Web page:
During liquid formula infusion, gallbladder emptying was more complete, small intestinal transit was faster, and pancreatic polypeptide levels were higher. Secretion rates of all lipids were greater and molar percent cholesterol was lower. For the combined data from both infusions, the secretory relationships of cholesterol to bile acid, cholesterol to phospholipid, and phospholipid to bile acid were curvilinear.

We conclude that more complete gallbladder emptying and faster intestinal transit increase the enterohepatic cycling of bile acids and lower the molar percent cholesterol of bile. Some of the fluctuation observed in biliary lipid secretion rates, especially during amino acid infusion, is due to gallbladder refilling and emptying.

Full text

Full text is available as a scanned copy of the original print version. Get a printable copy (PDF file) of the complete article (1.2M), or click on a page image below to browse page by page. Links to PubMed are also available for Selected References.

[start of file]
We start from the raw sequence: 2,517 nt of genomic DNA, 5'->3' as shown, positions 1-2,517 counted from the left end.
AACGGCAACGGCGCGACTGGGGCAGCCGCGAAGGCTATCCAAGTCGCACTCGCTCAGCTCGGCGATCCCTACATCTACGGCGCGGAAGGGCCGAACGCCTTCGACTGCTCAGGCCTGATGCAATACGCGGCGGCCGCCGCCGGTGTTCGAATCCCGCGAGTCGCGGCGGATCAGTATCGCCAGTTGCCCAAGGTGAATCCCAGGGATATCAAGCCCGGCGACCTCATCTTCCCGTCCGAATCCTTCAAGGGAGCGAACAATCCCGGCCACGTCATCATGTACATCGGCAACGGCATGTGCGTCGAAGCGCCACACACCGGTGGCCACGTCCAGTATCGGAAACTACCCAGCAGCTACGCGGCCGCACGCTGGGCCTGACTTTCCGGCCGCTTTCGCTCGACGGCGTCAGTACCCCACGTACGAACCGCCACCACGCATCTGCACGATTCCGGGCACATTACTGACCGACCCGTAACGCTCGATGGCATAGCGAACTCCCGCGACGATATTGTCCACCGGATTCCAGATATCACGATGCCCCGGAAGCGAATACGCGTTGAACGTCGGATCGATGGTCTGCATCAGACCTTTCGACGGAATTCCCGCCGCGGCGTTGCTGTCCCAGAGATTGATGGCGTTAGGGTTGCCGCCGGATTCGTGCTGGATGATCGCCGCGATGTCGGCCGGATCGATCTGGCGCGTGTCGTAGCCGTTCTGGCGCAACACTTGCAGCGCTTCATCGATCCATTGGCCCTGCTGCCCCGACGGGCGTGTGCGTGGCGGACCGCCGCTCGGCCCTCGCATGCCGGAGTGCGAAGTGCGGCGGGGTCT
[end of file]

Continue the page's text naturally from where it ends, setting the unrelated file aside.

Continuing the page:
Selected References

These references are in PubMed. This may not be the complete list of references from this article.
  • Grundy SM, Metzger AL. A physiological method for estimation of hepatic secretion of biliary lipids in man. Gastroenterology. 1972 Jun;62(6):1200–1217. [PubMed]
  • Shaffer EA, Small DM. Biliary lipid secretion in cholesterol gallstone disease. The effect of cholecystectomy and obesity. J Clin Invest. 1977 May;59(5):828–840. [PMC free article] [PubMed]
  • Kern F, Jr, Everson GT, DeMark B, McKinley C, Showalter R, Erfling W, Braverman DZ, Szczepanik-van Leeuwen P, Klein PD. Biliary lipids, bile acids, and gallbladder function in the human female. Effects of pregnancy and the ovulatory cycle. J Clin Invest. 1981 Nov;68(5):1229–1242. [PMC free article] [PubMed]